One of the most innovative tools for the conservation of surf spots has been the development of Surfing Reserves. Pioneered by Brad Farmer in Australia, the Davenport-based Save the Waves Coalition has taken the lead on organizing the development of a global network of World Surfing Reserves.
Serge Dedina: Why do surfing areas need to be designated as Surfing Reserves?
Katie Westfall: Natural surf breaks are important public recreational resources. Unspoiled surf spots are unique and rare and important for their ecosystem services, recreational, aesthetic, educational, and economic values. On a global scale, surf breaks have been destroyed by coastal development and threatened by water quality issues or closure of beach access. In California alone, several surf spots have been destroyed along the coastline, including Killer Dana and Corona del Mar in Orange County and Stanely’s in Ventura County. Through World Surfing Reserves (WSR), we are proactively working to prevent this from happening to the most amazing surfing areas on the globe.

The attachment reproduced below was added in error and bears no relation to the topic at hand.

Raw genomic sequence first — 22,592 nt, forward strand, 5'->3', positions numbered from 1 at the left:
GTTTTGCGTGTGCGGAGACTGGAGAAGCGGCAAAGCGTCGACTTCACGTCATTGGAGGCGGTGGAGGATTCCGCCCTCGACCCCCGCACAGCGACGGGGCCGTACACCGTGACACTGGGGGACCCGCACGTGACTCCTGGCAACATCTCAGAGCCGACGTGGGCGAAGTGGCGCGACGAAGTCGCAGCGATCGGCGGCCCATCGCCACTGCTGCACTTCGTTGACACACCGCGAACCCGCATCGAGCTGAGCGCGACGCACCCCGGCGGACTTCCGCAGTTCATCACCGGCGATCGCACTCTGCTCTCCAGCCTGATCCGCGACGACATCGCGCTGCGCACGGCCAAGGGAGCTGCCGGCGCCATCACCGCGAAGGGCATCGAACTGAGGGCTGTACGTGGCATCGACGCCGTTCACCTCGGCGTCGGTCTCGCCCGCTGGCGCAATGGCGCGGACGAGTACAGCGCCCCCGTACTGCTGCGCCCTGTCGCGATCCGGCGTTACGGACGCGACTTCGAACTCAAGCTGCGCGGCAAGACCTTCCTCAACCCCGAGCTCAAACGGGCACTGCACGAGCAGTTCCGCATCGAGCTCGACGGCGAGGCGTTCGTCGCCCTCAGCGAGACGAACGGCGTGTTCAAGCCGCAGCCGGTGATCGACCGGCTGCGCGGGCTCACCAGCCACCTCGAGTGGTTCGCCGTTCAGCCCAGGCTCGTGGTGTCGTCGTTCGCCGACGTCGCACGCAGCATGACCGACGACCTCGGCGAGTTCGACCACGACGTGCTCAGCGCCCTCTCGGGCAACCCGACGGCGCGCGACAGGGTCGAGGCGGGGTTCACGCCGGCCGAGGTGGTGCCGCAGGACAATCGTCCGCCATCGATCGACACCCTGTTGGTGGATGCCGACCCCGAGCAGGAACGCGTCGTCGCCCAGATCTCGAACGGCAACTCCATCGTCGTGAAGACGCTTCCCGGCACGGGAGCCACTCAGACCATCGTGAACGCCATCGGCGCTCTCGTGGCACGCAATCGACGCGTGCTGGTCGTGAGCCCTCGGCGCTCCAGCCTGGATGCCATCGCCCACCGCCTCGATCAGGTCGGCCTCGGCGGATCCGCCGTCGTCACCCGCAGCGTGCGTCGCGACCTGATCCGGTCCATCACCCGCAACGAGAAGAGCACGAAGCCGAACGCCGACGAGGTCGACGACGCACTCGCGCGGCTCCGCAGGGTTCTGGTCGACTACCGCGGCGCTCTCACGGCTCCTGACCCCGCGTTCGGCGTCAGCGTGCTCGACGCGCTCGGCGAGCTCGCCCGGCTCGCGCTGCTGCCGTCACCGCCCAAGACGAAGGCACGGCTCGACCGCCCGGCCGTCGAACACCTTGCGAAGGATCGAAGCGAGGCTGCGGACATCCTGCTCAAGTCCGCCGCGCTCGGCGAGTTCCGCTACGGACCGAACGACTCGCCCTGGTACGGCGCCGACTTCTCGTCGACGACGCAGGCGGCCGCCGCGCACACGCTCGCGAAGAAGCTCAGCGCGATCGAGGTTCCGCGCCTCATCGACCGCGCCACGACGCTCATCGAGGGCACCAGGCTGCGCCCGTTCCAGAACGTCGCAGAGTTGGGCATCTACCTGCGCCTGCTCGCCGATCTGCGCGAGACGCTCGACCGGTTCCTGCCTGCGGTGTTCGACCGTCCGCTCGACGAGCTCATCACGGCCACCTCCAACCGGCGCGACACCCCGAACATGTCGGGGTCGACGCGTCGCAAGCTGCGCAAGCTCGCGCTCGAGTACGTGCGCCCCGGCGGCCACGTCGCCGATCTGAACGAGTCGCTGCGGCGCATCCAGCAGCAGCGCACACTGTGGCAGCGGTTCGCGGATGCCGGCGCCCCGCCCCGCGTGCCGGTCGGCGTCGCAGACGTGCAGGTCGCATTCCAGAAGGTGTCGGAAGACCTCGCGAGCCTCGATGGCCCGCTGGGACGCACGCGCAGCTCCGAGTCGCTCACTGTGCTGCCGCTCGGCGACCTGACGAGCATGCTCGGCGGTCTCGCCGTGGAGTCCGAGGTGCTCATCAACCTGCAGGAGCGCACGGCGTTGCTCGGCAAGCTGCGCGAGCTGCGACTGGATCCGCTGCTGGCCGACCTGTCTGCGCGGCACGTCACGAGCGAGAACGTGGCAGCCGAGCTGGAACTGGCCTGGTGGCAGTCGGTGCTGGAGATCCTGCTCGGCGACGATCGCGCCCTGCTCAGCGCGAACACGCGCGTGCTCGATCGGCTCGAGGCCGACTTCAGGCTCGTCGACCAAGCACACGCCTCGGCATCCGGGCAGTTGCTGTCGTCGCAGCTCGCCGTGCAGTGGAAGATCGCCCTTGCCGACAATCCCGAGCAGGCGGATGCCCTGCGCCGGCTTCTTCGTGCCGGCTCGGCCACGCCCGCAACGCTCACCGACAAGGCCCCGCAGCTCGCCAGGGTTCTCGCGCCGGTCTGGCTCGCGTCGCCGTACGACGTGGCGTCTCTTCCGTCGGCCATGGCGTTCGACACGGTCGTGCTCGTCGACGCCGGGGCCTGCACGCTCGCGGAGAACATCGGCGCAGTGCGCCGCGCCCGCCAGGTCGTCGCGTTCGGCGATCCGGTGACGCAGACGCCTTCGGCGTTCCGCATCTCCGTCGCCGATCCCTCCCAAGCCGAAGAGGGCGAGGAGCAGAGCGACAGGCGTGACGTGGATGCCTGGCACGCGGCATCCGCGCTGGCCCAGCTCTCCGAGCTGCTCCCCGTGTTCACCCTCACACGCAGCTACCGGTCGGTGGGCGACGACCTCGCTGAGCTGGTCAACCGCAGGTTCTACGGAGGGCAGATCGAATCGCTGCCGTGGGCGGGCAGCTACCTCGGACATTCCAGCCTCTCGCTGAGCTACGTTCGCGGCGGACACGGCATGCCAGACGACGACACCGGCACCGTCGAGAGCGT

Dedina: What does a World Surfing Reserve status mean?
Westfall: Designation as a World Surfing Reserve means that an area has been formally recognized by a worldwide group of experts, the World Surfing Reserve Vision Council, as a globally significant surfing ecosystem. Once approved, the local community makes a long-term commitment to protect the area’s coastal and marine resources and creates a Local Stewardship Plan that outlines exactly how this commitment will be carried out. World Surfing Reserves staff in turn helps to build the capacity of the local community in threat response, stewardship, and community outreach and education, which are the three elements that form the fabric of managing a World Surfing Reserve.
Dedina: Where did the concept of surfing reserves come from?
Westfall: Surfing reserves can be traced back to the 1973 when the Victorian government in Australia officially established the first reserve at Bells Beach. National Surfing Reserves Australia (NSR) was formed in 2005, which was a pioneering program that created a blueprint for surfing reserves in Australia.